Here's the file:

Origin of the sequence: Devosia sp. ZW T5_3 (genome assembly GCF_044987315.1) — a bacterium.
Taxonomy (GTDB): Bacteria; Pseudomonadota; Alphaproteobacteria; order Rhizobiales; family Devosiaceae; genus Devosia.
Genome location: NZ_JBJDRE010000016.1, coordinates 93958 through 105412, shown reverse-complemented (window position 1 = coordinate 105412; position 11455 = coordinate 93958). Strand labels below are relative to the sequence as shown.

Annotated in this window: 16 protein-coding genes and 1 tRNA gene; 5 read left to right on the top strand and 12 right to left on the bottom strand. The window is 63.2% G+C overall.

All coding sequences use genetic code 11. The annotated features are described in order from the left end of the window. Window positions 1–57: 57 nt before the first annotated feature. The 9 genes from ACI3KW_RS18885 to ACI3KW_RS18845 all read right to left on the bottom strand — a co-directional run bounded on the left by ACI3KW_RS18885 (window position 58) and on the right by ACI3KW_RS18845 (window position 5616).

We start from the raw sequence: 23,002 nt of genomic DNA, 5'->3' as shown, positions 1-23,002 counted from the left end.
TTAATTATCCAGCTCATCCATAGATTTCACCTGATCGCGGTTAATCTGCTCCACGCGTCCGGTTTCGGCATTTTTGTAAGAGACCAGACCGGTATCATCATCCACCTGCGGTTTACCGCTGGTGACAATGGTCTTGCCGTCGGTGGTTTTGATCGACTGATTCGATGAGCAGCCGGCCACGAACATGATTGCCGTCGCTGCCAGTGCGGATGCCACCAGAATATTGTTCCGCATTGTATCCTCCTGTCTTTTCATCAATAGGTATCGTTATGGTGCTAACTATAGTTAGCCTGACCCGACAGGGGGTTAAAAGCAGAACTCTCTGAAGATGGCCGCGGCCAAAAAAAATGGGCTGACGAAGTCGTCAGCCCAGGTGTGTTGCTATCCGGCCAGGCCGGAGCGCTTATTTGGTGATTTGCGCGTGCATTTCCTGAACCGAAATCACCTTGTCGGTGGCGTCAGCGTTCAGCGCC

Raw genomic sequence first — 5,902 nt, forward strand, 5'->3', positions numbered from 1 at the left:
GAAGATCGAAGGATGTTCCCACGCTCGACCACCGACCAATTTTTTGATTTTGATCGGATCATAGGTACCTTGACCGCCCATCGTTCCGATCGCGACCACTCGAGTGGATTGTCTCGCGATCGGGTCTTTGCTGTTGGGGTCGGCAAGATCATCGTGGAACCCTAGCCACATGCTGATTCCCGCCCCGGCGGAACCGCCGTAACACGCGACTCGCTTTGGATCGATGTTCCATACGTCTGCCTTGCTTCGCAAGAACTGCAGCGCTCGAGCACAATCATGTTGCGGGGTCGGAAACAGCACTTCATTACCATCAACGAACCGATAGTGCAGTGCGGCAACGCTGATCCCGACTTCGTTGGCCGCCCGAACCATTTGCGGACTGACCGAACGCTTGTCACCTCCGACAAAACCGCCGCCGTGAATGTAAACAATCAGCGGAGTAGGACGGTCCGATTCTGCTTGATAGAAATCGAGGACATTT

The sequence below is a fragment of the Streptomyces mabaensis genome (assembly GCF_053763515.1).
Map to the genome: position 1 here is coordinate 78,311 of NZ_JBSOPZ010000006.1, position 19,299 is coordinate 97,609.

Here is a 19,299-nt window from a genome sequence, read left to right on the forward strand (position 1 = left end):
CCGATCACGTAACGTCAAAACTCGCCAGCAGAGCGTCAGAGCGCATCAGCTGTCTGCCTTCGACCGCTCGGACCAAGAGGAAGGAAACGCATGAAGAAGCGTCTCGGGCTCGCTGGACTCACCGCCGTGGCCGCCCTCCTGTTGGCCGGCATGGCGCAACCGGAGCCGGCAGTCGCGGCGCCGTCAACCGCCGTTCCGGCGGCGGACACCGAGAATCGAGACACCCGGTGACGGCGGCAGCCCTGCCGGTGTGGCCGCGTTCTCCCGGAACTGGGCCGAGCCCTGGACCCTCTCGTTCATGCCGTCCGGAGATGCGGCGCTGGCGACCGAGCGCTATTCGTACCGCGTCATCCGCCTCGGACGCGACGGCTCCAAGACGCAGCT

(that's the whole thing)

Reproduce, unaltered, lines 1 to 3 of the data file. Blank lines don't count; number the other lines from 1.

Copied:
Origin of the sequence: Devosia sp. ZW T5_3 (genome assembly GCF_044987315.1) — a bacterium.
Taxonomy (GTDB): Bacteria; Pseudomonadota; Alphaproteobacteria; order Rhizobiales; family Devosiaceae; genus Devosia.
Genome location: NZ_JBJDRE010000016.1, coordinates 93958 through 105412, shown reverse-complemented (window position 1 = coordinate 105412; position 11455 = coordinate 93958). Strand labels below are relative to the sequence as shown.